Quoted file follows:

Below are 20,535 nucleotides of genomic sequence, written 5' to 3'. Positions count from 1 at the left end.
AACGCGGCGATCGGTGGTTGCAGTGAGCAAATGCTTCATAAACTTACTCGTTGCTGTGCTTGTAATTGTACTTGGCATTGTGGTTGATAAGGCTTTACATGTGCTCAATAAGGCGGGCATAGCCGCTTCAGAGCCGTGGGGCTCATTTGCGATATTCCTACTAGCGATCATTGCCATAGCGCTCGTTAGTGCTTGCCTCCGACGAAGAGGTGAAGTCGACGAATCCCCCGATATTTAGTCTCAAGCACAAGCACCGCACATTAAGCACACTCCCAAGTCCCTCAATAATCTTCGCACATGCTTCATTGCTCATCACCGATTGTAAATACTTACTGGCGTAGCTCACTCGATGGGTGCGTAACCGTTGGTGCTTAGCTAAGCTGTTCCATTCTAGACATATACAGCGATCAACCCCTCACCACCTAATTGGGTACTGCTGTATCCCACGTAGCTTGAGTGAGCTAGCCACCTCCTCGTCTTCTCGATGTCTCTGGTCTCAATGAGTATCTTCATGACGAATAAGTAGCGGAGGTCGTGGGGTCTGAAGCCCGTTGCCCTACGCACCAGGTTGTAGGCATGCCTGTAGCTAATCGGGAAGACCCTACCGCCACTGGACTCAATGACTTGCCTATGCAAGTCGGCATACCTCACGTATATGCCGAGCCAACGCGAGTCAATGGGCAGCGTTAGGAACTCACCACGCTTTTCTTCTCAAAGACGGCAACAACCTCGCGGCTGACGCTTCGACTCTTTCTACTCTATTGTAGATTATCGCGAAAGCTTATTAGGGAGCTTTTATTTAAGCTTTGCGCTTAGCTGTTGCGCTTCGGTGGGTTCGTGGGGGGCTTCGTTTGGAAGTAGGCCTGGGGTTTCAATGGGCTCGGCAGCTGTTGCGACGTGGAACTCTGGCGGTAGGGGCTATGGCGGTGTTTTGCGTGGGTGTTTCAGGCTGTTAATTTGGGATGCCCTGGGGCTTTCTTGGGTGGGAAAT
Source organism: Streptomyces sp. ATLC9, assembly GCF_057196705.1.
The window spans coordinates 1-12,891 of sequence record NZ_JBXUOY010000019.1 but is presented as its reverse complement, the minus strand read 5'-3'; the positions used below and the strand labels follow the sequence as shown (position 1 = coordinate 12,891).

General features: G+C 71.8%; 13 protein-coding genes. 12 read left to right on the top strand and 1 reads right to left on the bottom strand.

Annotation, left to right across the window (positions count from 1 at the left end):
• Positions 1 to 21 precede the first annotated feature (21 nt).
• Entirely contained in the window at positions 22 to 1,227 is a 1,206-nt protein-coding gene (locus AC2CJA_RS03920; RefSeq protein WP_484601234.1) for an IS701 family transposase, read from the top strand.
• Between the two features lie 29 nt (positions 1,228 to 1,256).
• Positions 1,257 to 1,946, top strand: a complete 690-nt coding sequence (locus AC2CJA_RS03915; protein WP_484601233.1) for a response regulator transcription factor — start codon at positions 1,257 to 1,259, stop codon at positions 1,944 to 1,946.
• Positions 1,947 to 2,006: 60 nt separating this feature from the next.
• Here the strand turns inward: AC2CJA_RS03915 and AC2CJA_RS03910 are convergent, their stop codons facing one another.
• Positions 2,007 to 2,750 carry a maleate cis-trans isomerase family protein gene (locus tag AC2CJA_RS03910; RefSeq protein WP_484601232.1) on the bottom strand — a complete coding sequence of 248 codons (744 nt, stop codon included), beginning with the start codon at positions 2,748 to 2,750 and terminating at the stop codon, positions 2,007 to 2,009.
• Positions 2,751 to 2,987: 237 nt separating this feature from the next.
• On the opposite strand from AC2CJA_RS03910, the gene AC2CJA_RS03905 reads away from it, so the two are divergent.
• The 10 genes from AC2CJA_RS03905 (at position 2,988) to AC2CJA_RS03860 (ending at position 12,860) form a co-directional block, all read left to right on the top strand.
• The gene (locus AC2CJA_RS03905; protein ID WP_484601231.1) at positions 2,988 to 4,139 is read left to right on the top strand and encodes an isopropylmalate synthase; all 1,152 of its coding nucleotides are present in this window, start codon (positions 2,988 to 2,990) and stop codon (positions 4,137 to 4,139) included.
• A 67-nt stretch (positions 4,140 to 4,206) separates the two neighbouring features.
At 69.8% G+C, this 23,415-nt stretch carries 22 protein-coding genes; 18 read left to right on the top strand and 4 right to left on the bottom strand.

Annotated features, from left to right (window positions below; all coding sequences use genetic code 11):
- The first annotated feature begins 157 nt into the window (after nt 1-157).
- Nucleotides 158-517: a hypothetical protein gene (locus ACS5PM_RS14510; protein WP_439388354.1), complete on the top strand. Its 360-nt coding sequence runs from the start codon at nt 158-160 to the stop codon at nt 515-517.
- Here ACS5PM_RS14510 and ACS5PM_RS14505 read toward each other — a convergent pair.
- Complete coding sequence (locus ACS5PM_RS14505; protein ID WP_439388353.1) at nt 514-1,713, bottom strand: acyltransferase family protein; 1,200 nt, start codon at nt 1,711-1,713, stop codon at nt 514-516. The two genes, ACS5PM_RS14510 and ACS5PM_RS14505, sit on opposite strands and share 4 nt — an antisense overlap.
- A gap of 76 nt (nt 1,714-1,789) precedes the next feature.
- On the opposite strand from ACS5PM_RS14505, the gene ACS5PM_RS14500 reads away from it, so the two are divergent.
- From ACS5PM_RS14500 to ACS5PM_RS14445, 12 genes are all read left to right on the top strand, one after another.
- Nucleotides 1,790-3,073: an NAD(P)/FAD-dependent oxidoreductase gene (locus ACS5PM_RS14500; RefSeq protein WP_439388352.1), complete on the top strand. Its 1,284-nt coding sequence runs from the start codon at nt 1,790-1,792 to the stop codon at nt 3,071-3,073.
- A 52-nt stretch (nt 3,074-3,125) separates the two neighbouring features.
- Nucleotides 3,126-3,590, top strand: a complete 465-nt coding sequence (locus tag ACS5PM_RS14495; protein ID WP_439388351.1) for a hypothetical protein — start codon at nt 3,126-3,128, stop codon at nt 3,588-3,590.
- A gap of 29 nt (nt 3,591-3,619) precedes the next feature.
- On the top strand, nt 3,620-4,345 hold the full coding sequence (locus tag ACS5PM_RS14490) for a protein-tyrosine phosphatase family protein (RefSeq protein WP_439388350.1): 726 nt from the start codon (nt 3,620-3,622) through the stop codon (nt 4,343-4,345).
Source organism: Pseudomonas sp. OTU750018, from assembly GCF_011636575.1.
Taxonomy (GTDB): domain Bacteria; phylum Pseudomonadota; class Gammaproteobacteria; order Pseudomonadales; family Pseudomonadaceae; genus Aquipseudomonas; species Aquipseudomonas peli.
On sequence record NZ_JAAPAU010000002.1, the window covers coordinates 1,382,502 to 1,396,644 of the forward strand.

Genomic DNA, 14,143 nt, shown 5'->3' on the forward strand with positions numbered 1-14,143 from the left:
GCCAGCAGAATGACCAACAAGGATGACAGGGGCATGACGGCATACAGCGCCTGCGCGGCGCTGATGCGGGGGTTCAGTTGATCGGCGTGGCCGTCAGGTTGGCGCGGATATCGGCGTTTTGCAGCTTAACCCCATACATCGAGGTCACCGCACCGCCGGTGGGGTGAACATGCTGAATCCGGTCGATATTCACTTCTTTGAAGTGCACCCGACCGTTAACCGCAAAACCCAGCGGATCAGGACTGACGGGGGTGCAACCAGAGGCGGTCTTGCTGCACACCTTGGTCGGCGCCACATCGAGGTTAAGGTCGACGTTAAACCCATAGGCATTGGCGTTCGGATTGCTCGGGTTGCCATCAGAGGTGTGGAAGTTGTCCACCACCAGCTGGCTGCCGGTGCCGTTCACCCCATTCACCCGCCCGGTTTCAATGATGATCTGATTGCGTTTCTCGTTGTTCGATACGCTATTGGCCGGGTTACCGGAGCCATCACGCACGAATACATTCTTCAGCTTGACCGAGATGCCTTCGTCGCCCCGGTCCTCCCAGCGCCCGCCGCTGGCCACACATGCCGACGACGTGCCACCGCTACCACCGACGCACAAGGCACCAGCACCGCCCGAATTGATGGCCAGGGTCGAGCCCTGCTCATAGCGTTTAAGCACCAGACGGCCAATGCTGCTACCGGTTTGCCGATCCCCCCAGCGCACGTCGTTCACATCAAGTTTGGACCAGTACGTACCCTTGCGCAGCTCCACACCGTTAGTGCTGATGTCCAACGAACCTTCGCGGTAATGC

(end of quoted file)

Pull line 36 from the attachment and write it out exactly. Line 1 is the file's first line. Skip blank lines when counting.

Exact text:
Genomic DNA, 14,143 nt, shown 5'->3' on the forward strand with positions numbered 1-14,143 from the left: